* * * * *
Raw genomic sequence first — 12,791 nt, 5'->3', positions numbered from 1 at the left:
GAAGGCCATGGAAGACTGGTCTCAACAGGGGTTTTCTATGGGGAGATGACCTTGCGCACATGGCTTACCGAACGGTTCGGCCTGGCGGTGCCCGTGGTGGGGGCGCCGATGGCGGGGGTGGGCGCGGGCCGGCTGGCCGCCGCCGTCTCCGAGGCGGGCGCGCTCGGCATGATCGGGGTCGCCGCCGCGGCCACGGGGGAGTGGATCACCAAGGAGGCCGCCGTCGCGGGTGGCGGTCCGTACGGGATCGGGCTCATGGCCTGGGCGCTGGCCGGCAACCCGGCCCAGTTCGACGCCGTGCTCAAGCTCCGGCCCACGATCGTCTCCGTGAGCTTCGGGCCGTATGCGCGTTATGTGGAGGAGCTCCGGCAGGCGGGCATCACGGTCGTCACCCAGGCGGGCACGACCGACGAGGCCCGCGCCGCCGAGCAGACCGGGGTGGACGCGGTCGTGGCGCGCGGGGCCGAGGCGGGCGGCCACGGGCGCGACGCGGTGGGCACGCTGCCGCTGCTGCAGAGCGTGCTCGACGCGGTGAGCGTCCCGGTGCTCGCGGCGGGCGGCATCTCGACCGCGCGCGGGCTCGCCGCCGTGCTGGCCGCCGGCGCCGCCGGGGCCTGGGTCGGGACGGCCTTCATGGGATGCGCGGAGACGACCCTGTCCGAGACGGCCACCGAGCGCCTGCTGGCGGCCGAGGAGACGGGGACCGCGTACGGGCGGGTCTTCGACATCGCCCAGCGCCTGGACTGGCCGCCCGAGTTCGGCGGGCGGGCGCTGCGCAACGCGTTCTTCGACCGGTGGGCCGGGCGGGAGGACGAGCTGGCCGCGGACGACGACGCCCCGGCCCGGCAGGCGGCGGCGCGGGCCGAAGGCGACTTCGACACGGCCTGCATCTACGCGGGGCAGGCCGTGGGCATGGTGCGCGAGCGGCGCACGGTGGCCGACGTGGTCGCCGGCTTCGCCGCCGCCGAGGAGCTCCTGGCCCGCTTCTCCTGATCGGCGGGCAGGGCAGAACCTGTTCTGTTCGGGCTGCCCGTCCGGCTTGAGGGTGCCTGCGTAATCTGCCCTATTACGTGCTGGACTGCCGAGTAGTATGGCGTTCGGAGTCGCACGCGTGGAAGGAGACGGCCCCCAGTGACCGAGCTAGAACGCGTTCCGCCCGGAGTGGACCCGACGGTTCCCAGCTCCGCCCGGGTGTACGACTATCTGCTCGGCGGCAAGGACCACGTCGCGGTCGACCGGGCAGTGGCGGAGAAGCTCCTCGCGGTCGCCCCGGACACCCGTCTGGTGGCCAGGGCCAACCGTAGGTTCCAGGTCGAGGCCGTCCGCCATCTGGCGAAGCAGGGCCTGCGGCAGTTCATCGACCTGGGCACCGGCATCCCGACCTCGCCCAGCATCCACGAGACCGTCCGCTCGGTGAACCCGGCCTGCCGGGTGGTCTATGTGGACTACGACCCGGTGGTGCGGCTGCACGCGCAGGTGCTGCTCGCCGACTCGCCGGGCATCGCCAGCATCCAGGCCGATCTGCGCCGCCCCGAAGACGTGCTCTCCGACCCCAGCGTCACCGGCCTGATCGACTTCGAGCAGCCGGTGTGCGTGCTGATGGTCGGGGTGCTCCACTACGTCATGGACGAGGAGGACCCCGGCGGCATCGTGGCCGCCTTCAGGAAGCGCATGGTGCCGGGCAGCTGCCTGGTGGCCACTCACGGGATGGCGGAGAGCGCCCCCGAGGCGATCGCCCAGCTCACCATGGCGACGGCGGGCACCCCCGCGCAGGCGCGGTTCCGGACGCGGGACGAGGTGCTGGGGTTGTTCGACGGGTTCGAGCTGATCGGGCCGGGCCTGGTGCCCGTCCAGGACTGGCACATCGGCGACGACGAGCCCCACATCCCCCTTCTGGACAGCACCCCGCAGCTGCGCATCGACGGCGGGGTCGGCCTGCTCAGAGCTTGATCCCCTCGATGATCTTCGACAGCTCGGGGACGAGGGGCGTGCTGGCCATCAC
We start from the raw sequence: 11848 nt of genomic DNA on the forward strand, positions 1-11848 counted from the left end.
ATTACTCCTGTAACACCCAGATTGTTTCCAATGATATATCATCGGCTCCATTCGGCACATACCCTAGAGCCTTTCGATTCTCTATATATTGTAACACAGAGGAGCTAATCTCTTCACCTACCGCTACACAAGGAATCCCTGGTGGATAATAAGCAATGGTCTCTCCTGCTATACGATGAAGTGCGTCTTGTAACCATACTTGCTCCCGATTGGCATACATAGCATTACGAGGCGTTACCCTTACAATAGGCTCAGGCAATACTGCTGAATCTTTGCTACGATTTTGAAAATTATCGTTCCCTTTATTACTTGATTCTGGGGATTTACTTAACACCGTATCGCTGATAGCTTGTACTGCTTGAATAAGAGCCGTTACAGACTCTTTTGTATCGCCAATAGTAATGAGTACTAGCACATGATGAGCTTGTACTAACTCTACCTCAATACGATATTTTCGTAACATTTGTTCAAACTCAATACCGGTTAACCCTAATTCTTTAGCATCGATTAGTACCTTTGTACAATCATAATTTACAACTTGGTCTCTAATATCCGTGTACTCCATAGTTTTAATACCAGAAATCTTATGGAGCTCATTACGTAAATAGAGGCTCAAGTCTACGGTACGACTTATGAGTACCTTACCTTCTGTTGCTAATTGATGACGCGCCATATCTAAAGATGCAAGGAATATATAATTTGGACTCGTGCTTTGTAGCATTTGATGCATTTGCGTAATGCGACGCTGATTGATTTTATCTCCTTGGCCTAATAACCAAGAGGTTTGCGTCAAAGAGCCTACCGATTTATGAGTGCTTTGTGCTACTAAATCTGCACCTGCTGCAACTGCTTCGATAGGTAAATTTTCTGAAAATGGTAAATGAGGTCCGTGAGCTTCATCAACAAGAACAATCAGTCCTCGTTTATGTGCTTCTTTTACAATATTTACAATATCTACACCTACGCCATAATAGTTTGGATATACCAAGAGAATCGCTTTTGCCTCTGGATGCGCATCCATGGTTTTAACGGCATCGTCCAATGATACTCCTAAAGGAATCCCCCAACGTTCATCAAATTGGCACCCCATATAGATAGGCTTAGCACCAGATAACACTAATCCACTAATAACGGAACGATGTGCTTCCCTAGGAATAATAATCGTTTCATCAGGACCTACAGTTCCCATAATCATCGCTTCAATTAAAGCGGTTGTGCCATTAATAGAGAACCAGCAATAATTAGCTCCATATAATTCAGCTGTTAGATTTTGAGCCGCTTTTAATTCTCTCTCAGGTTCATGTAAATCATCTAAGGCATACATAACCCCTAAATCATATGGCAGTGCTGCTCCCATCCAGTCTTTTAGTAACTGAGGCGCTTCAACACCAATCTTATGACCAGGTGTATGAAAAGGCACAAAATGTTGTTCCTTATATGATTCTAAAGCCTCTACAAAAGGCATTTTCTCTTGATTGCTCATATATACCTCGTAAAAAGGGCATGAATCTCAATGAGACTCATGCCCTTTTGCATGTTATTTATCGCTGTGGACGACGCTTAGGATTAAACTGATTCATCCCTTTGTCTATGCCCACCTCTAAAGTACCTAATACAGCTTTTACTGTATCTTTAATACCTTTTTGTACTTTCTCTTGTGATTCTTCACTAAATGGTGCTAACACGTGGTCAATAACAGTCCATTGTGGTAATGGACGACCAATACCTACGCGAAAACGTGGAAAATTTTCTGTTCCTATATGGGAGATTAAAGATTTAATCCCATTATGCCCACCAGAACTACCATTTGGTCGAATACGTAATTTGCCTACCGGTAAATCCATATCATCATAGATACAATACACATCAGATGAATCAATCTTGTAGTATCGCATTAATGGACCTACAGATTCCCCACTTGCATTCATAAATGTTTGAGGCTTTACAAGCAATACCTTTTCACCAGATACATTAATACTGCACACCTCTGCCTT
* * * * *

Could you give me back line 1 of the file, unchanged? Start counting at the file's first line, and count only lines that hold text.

Raw genomic sequence first — 12,791 nt, 5'->3', positions numbered from 1 at the left: